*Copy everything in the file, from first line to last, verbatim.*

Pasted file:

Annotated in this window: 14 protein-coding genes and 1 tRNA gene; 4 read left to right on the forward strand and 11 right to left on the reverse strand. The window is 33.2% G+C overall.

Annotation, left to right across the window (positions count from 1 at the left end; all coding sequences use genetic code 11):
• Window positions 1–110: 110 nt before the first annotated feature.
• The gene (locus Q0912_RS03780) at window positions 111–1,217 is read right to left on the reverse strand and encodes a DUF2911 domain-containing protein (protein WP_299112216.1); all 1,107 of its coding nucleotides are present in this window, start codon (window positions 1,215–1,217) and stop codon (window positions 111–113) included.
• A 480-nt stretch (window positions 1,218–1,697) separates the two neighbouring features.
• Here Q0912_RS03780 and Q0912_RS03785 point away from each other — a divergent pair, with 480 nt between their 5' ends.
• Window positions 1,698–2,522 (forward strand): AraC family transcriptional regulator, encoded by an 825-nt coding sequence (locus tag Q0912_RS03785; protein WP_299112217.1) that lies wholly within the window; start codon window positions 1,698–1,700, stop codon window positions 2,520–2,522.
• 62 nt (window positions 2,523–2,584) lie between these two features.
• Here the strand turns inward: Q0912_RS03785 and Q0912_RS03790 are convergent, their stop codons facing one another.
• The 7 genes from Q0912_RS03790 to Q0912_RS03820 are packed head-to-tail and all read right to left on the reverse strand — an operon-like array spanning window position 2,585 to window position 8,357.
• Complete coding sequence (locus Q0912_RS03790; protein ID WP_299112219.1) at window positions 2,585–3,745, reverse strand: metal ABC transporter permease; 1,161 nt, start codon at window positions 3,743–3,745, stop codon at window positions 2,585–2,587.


Annotated in this window: 14 protein-coding genes and 1 tRNA gene; 4 read left to right on the forward strand and 11 right to left on the reverse strand. The window is 33.2% G+C overall.

Annotation, left to right across the window (positions count from 1 at the left end; all coding sequences use genetic code 11):
• Window positions 1–110: 110 nt before the first annotated feature.
• The gene (locus Q0912_RS03780) at window positions 111–1,217 is read right to left on the reverse strand and encodes a DUF2911 domain-containing protein (protein WP_299112216.1); all 1,107 of its coding nucleotides are present in this window, start codon (window positions 1,215–1,217) and stop codon (window positions 111–113) included.
• A 480-nt stretch (window positions 1,218–1,697) separates the two neighbouring features.
• Here Q0912_RS03780 and Q0912_RS03785 point away from each other — a divergent pair, with 480 nt between their 5' ends.
• Window positions 1,698–2,522 (forward strand): AraC family transcriptional regulator, encoded by an 825-nt coding sequence (locus tag Q0912_RS03785; protein WP_299112217.1) that lies wholly within the window; start codon window positions 1,698–1,700, stop codon window positions 2,520–2,522.
• 62 nt (window positions 2,523–2,584) lie between these two features.
• Here the strand turns inward: Q0912_RS03785 and Q0912_RS03790 are convergent, their stop codons facing one another.
• The 7 genes from Q0912_RS03790 to Q0912_RS03820 are packed head-to-tail and all read right to left on the reverse strand — an operon-like array spanning window position 2,585 to window position 8,357.
• Complete coding sequence (locus Q0912_RS03790; protein ID WP_299112219.1) at window positions 2,585–3,745, reverse strand: metal ABC transporter permease; 1,161 nt, start codon at window positions 3,743–3,745, stop codon at window positions 2,585–2,587.